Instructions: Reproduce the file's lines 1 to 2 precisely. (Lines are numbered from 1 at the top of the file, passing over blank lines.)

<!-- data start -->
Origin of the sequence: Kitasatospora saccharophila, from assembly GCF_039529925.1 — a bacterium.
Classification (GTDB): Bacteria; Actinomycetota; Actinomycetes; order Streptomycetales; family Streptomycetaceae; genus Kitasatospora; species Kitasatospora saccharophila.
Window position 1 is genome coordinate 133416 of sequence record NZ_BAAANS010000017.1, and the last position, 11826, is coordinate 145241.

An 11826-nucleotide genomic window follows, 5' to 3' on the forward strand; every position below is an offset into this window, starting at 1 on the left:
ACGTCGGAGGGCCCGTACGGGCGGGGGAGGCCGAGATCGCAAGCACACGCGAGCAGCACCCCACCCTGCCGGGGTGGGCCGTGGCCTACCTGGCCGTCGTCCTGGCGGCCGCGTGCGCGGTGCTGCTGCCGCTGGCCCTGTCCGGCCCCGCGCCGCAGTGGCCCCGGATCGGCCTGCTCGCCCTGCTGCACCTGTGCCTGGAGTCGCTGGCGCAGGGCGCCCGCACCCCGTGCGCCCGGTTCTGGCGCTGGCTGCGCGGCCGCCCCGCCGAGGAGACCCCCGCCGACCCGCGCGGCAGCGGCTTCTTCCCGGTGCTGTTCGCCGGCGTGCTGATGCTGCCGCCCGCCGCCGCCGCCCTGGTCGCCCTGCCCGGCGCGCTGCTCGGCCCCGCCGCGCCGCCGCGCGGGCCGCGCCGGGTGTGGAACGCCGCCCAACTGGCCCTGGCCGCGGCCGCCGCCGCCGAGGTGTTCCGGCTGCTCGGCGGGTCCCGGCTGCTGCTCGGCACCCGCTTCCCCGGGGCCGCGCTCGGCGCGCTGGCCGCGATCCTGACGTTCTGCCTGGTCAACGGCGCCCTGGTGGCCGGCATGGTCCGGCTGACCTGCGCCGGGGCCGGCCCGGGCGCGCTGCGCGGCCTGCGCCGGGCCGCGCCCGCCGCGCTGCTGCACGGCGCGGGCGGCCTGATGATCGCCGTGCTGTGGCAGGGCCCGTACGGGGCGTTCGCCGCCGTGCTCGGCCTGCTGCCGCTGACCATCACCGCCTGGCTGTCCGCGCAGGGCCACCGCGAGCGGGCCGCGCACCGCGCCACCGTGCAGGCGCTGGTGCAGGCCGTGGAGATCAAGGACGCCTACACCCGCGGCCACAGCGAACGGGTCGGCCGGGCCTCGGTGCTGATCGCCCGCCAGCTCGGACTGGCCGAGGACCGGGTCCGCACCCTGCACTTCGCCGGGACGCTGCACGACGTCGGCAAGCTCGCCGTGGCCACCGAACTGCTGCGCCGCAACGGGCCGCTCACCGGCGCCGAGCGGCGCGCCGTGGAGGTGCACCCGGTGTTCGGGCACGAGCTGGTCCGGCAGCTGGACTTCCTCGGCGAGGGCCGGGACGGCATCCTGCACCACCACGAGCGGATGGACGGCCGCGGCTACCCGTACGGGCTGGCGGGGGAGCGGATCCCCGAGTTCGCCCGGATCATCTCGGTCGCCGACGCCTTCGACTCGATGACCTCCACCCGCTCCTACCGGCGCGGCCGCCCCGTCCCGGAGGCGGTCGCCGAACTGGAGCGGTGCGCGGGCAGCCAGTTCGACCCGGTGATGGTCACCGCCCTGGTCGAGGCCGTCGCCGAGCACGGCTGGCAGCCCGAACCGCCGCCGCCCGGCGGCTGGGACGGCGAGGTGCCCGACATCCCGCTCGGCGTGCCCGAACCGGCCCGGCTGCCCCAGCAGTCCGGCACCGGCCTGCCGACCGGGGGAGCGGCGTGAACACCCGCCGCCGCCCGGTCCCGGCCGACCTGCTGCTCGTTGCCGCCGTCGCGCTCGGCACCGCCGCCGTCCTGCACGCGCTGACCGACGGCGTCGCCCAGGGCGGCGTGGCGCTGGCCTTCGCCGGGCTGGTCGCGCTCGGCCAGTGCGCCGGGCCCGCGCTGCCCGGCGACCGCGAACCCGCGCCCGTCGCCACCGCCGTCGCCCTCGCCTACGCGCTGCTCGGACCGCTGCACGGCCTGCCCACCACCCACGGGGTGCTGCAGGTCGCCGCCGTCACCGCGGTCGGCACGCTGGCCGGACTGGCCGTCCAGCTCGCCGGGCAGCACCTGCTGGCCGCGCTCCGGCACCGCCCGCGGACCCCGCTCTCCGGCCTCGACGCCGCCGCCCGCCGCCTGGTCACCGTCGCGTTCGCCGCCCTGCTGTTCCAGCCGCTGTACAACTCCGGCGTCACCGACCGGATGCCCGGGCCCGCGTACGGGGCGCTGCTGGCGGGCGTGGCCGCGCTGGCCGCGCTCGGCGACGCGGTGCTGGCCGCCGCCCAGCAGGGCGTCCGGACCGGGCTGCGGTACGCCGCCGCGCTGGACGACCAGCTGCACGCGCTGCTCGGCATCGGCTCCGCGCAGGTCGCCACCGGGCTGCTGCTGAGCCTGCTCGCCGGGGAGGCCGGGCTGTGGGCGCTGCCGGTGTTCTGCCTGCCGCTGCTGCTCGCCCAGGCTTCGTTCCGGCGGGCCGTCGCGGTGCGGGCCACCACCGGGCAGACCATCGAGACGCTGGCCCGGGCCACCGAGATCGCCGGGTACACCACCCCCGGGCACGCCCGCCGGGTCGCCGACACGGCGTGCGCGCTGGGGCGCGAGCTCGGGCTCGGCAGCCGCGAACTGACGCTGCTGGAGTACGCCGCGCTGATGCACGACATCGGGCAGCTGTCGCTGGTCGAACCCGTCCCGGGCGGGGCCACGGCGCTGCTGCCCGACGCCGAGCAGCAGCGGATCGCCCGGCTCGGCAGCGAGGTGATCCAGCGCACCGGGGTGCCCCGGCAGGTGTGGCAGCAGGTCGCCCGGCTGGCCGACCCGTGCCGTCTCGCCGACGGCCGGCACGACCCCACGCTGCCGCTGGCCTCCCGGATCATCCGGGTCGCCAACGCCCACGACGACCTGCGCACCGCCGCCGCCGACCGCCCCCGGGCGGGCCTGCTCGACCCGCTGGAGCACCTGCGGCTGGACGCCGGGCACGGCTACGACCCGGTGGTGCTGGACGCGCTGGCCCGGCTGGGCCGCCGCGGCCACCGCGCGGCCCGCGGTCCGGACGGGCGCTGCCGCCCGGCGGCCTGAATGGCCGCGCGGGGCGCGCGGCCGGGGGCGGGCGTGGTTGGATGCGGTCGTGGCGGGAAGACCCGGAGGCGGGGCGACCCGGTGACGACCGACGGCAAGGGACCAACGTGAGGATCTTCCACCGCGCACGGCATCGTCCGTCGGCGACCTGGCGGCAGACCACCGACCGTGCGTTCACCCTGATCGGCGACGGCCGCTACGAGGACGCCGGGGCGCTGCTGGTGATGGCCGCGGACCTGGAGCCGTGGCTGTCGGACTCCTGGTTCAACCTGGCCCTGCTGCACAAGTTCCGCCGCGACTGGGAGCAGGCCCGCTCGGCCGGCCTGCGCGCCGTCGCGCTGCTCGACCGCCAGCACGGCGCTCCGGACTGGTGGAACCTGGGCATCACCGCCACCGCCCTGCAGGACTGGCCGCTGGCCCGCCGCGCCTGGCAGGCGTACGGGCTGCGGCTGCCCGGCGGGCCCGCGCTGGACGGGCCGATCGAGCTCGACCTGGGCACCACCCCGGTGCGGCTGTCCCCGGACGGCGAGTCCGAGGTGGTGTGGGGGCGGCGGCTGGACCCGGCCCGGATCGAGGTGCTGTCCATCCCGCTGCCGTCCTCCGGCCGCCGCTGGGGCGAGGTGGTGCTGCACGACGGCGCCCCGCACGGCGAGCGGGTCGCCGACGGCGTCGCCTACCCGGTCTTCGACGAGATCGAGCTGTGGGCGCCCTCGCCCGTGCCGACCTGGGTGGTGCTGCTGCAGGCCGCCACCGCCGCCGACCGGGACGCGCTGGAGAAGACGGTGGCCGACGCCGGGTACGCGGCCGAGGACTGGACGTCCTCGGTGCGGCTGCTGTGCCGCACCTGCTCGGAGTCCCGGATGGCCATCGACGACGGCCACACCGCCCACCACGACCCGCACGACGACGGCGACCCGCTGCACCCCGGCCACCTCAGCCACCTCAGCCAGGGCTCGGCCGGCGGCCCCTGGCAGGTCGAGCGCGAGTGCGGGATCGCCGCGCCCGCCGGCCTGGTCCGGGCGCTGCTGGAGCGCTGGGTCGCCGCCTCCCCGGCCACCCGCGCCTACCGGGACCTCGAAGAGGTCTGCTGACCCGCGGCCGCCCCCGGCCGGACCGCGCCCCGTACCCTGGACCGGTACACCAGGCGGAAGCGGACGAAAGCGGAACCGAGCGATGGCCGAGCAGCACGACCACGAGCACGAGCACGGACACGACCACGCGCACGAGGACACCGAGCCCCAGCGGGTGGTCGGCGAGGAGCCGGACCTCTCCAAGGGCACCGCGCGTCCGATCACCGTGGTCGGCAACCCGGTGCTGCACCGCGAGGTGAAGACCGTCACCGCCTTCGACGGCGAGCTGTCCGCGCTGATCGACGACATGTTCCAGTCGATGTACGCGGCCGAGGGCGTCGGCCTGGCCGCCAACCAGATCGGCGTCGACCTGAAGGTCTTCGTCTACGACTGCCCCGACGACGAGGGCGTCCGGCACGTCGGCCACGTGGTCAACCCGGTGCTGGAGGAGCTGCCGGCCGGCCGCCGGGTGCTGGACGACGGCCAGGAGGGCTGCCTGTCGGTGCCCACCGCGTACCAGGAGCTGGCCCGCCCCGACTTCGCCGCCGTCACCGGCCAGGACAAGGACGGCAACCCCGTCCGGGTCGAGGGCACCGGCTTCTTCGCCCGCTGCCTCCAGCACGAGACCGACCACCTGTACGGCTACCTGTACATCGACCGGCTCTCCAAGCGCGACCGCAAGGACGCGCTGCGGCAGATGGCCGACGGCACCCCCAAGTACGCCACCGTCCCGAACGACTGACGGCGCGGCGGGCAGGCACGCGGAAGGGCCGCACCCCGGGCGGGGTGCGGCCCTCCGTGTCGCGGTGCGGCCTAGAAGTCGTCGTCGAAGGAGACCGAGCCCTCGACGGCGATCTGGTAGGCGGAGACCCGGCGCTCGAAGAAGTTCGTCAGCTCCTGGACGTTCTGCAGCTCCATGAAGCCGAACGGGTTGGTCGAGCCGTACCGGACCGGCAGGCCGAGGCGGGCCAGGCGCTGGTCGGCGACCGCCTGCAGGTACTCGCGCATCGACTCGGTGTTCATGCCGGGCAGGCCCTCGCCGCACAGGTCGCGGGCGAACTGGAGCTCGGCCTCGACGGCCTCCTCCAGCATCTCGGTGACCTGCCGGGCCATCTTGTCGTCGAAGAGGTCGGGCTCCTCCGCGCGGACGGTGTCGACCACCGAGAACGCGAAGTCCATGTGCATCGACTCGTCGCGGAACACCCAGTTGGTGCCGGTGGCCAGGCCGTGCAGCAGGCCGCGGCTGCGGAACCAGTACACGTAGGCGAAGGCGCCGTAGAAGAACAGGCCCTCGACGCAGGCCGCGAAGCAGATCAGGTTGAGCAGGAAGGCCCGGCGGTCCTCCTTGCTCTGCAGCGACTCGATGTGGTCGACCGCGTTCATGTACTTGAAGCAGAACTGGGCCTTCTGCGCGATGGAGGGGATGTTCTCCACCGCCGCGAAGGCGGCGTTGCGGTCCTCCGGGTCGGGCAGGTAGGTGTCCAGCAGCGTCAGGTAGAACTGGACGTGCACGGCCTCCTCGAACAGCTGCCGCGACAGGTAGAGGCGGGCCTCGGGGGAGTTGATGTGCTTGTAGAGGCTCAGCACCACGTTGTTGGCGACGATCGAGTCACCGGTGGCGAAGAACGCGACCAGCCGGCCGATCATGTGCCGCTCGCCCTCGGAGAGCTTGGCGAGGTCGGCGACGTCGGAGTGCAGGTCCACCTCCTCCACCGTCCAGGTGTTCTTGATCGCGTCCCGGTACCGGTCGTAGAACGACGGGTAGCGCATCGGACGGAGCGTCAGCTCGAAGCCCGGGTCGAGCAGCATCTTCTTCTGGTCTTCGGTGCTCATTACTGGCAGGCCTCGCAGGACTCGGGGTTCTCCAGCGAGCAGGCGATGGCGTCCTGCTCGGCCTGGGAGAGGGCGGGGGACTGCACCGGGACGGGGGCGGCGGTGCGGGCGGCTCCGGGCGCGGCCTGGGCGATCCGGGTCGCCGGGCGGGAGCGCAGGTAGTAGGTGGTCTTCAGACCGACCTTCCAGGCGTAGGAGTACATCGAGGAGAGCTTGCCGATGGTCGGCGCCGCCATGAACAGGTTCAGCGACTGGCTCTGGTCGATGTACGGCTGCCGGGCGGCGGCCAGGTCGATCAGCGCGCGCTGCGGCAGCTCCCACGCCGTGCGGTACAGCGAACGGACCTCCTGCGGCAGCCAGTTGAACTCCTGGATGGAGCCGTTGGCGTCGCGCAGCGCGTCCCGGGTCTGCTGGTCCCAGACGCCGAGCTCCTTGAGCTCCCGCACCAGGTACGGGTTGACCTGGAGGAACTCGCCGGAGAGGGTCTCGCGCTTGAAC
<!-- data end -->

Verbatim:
Origin of the sequence: Kitasatospora saccharophila, from assembly GCF_039529925.1 — a bacterium.
Classification (GTDB): Bacteria; Actinomycetota; Actinomycetes; order Streptomycetales; family Streptomycetaceae; genus Kitasatospora; species Kitasatospora saccharophila.